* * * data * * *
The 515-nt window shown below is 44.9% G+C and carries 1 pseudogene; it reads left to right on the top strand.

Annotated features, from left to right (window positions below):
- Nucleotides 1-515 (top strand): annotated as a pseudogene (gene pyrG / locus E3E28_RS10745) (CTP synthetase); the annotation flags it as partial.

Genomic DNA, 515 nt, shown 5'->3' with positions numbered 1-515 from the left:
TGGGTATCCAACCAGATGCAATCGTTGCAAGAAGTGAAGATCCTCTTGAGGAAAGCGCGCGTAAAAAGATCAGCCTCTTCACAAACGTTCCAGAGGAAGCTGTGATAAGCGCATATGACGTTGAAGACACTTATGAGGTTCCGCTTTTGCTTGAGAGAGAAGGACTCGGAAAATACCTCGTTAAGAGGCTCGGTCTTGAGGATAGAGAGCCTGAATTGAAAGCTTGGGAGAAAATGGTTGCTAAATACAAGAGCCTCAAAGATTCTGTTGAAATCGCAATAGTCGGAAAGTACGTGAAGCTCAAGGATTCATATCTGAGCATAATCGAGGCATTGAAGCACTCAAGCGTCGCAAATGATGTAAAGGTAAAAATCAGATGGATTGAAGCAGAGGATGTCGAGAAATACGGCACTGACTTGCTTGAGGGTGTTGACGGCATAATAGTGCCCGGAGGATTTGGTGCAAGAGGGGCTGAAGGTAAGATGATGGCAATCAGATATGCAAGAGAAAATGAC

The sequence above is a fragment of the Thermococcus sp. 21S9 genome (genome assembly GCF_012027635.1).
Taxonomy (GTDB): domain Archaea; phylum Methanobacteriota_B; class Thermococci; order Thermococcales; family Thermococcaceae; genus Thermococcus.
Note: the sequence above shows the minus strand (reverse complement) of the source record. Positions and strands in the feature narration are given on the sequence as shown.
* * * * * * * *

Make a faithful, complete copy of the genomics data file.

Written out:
The 515-nt window shown below is 44.9% G+C and carries 1 pseudogene; it reads left to right on the top strand.

Annotated features, from left to right (window positions below):
- Nucleotides 1-515 (top strand): annotated as a pseudogene (gene pyrG / locus E3E28_RS10745) (CTP synthetase); the annotation flags it as partial.

Genomic DNA, 515 nt, shown 5'->3' with positions numbered 1-515 from the left:
TGGGTATCCAACCAGATGCAATCGTTGCAAGAAGTGAAGATCCTCTTGAGGAAAGCGCGCGTAAAAAGATCAGCCTCTTCACAAACGTTCCAGAGGAAGCTGTGATAAGCGCATATGACGTTGAAGACACTTATGAGGTTCCGCTTTTGCTTGAGAGAGAAGGACTCGGAAAATACCTCGTTAAGAGGCTCGGTCTTGAGGATAGAGAGCCTGAATTGAAAGCTTGGGAGAAAATGGTTGCTAAATACAAGAGCCTCAAAGATTCTGTTGAAATCGCAATAGTCGGAAAGTACGTGAAGCTCAAGGATTCATATCTGAGCATAATCGAGGCATTGAAGCACTCAAGCGTCGCAAATGATGTAAAGGTAAAAATCAGATGGATTGAAGCAGAGGATGTCGAGAAATACGGCACTGACTTGCTTGAGGGTGTTGACGGCATAATAGTGCCCGGAGGATTTGGTGCAAGAGGGGCTGAAGGTAAGATGATGGCAATCAGATATGCAAGAGAAAATGAC

The sequence above is a fragment of the Thermococcus sp. 21S9 genome (genome assembly GCF_012027635.1).
Taxonomy (GTDB): domain Archaea; phylum Methanobacteriota_B; class Thermococci; order Thermococcales; family Thermococcaceae; genus Thermococcus.
Note: the sequence above shows the minus strand (reverse complement) of the source record. Positions and strands in the feature narration are given on the sequence as shown.